Cuba's 2006 nickel output may not meet forecast
- Submitted by: admin
- Business and Economy
- 11 / 03 / 2006
By Marc Frank
Cuban unrefined nickel production may fall short of the 76,700 planned for the year due to a 3,000-tonne shortfall at one of three plants reported by joint venture partner Sherritt International this week.
Sherritt said the joint venture Pedro Sotto Alba plant operated with state-owned Cubaniquel would produce 30,000 tonnes this year compared with the 33,000 tonnes it usually ships to the venture's Canada refinery.
"Taking into consideration process bottlenecks experienced in prior quarters, full-year nickel production is expected to be approximately 30,000 tonnes," Sherritt said of the joint venture in its third quarter report.
Sherritt also announced that plans to add 16,000 tonnes to the plant's capacity by 2008 had been postponed in favor of adding 4,000 tonnes by 2008, another 9,000 tonnes in 2009 and a final 3,000 tonnes in 2011.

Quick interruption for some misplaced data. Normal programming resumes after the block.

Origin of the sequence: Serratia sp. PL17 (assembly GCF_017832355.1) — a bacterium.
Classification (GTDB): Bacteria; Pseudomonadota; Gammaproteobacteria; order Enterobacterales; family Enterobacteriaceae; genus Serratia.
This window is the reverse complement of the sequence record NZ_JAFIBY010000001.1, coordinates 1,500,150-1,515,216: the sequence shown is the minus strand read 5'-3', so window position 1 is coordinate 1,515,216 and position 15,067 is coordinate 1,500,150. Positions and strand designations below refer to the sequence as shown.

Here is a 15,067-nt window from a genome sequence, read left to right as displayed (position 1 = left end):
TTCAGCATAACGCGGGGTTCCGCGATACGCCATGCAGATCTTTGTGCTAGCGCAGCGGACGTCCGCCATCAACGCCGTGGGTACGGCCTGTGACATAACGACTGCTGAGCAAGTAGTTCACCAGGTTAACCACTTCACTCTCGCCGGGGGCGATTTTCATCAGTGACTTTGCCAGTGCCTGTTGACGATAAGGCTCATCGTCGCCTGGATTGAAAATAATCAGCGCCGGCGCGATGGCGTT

Sherritt said cobalt output would be unchanged from 2005.
Cubaniquel operates two older plants in eastern Holguin province where the joint venture is located, exporting the product mainly to Europe and China.
The three plants have operated at capacity for a number of years.
Cuba's 2005 unrefined nickel plus cobalt production was similar to the 75,900 tonnes reported in 2004 with just a 1.1 percent increase forecast for 2006, senior officials said at the close of 2005.
Nickel emerged as Cuba's biggest export earner in 2000 and garnered around $1.5 billion in 2005.
The Communist-run Caribbean island is one of the world's largest nickel producers and supplies 10 percent of the world's cobalt, according to the Basic Industry Ministry.
Nickel is essential in the production of stainless steel and other corrosion-resistant alloys. Cobalt is critical in production of super alloys used for such products as aircraft engines.
Cuban nickel is considered to be Class II with an average 90 percent nickel content.
Cuba's National Minerals Resource Center reported that eastern Holguin province where the industry is based counted 34 percent of the world's known reserves, or some 800 million tonnes of proven nickel plus cobalt reserves, and another 2.2 billion tonnes of probable reserves, with lesser reserves in other parts of the country.
Source: Caribbean Net News